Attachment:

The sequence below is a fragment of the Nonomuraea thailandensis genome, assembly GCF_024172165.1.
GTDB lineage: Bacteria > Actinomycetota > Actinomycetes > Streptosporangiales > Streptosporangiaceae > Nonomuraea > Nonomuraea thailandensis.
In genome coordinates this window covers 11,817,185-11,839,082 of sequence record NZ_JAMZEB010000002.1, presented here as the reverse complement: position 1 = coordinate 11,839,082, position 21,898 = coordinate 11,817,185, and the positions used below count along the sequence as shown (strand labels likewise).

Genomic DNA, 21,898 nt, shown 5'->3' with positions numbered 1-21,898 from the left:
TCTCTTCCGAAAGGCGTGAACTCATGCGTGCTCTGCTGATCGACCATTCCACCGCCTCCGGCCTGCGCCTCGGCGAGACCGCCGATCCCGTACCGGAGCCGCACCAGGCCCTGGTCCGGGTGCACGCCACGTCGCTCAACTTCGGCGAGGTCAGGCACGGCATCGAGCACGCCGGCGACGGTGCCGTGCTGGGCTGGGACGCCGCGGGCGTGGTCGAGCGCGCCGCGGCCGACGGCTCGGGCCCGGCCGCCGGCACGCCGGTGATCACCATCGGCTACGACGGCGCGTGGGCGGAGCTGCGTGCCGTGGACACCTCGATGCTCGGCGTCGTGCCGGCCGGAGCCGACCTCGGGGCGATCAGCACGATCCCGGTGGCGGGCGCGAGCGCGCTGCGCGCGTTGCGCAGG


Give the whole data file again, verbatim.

The sequence below is a fragment of the Nonomuraea thailandensis genome, assembly GCF_024172165.1.
GTDB lineage: Bacteria > Actinomycetota > Actinomycetes > Streptosporangiales > Streptosporangiaceae > Nonomuraea > Nonomuraea thailandensis.
In genome coordinates this window covers 11,817,185-11,839,082 of sequence record NZ_JAMZEB010000002.1, presented here as the reverse complement: position 1 = coordinate 11,839,082, position 21,898 = coordinate 11,817,185, and the positions used below count along the sequence as shown (strand labels likewise).

Genomic DNA, 21,898 nt, shown 5'->3' with positions numbered 1-21,898 from the left:
TCTCTTCCGAAAGGCGTGAACTCATGCGTGCTCTGCTGATCGACCATTCCACCGCCTCCGGCCTGCGCCTCGGCGAGACCGCCGATCCCGTACCGGAGCCGCACCAGGCCCTGGTCCGGGTGCACGCCACGTCGCTCAACTTCGGCGAGGTCAGGCACGGCATCGAGCACGCCGGCGACGGTGCCGTGCTGGGCTGGGACGCCGCGGGCGTGGTCGAGCGCGCCGCGGCCGACGGCTCGGGCCCGGCCGCCGGCACGCCGGTGATCACCATCGGCTACGACGGCGCGTGGGCGGAGCTGCGTGCCGTGGACACCTCGATGCTCGGCGTCGTGCCGGCCGGAGCCGACCTCGGGGCGATCAGCACGATCCCGGTGGCGGGCGCGAGCGCGCTGCGCGCGTTGCGCAGG